Silicon Valley may finally have to confront its love affair with Saudi Arabia’s oil money, following reports that the kingdom’s leadership is responsible for the murder of Saudi dissident and journalist Jamal Khashoggi. On Thursday, Uber CEO Dara Khosrowshahi became the latest big name in business to pull out of a glitzy tech event in Riyadh. But he and Silicon Valley’s investor community would do more than snub a conference if they cared about Saudi human rights abuses. [Theodore Schleifer / Recode]
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Facebook said it has purged more than 800 U.S. publishers and accounts for flooding users with politically oriented content that violated the company’s policies around spam and “coordinated inauthentic behavior.” Although the move risks reigniting accusations of political censorship, Facebook said it was not removing the accounts because of the type of content they posted but because of the behaviors they engaged in, including spamming Facebook groups with identical pieces of content, unauthorized coordination and using fake profiles. [Elizabeth Dwoskin and Tony Romm / The Washington Post]
U.S. stocks hoped for a Friday rebound after posting their worst two-day stretch in eight months. The three major indexes all fell more than 5 percent between Wednesday and Thursday, and tech shares like Apple, Alphabet and Netflix failed to rebound after posting steep losses. President Donald Trump added fuel to the fire, blaming the Federal Reserve for continuing to hike a benchmark rate that affects both business and consumer loans. [Fred Imbert / CNBC]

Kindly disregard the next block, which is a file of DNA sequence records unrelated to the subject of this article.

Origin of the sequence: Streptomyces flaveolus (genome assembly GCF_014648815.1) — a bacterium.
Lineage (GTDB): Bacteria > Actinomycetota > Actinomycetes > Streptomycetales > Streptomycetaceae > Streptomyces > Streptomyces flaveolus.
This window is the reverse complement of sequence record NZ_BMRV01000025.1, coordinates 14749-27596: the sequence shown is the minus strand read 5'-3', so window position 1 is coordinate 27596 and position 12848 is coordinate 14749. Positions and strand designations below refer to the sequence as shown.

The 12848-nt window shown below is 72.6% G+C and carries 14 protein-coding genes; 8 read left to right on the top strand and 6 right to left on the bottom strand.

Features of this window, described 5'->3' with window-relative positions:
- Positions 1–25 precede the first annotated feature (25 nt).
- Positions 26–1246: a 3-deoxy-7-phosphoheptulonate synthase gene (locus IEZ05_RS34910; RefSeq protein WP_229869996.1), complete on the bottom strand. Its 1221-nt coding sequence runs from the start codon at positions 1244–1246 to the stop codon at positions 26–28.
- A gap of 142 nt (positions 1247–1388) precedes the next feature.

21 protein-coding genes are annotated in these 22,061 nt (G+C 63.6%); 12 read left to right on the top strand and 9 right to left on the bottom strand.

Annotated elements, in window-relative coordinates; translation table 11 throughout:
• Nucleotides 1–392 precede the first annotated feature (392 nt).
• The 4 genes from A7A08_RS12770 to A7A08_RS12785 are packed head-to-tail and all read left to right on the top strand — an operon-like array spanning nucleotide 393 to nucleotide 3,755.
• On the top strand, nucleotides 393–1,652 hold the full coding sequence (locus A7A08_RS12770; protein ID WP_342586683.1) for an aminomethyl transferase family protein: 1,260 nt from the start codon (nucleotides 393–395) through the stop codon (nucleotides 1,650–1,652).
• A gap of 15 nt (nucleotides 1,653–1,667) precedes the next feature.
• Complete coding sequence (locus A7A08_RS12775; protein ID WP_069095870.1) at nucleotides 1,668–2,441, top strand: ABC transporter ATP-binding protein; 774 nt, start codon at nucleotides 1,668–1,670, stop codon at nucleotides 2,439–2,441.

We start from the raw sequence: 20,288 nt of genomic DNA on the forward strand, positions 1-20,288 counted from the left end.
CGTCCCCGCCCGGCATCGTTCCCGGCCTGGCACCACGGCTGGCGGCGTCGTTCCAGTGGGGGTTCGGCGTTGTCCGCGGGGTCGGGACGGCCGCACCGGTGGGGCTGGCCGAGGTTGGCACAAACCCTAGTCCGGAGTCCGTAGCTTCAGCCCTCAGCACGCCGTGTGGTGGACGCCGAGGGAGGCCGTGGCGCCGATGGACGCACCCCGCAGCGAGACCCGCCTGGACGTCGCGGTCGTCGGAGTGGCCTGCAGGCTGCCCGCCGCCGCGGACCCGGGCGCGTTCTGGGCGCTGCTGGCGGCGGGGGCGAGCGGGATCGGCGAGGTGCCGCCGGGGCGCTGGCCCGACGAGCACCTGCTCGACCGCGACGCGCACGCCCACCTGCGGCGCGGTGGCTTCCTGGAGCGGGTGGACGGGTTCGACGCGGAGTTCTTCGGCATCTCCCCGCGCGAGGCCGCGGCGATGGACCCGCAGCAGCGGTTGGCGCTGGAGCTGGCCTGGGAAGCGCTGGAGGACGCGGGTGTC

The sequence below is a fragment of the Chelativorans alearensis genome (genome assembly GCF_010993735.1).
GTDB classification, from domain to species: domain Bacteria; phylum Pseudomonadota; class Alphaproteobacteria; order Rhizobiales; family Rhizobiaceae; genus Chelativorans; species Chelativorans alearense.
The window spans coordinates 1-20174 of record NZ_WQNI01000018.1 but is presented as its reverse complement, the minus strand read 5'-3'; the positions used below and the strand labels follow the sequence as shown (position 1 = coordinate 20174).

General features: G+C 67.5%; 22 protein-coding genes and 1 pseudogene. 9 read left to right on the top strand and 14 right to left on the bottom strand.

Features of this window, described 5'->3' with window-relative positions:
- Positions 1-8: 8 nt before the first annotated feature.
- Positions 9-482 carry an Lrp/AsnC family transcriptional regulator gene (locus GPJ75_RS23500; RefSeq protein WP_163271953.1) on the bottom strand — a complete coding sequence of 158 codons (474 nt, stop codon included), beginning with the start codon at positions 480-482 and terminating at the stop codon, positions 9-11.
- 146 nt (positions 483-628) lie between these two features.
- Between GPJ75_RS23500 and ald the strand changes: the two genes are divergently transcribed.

President Trump signed the Music Modernization Act into law, officially bringing copyright law up to speed for the streaming era and ensuring that artists are paid more and have an easier time collecting money they are owed. Heralded by labels, musicians and politicians, the bill unanimously passed through both the House and Senate before going to the president. Songwriters and artists will now receive royalties on songs recorded before 1972; the law will improve how songwriters are paid by streaming services, with a single mechanical licensing database overseen by music publishers and songwriters. [Dani Deahl / The Verge]
Accusing San Francisco of scooter discrimination, Lime initiated a temporary restraining order on the city’s electric-scooter pilot program, which is slated to start on Monday. Lime, which is backed by Uber, has said that it has been unfairly denied a permit to operate its scooters in San Francisco. Lime and its main rivals, Bird and Spin, have launched scooter-rental services in more than 100 cities. The escalating conflict underscores how high the stakes are in the ongoing struggle over who has the right to use public streets and how. [Eric Newcomer / Bloomberg]
Thoughts for the weekend: A future where everything becomes a computer is as creepy as you feared. And is the secret of productivity really just doing what you enjoy?
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Petition: Turn Salesforce Tower into the Eye of Sauron for Halloween.
This article originally appeared on Recode.net.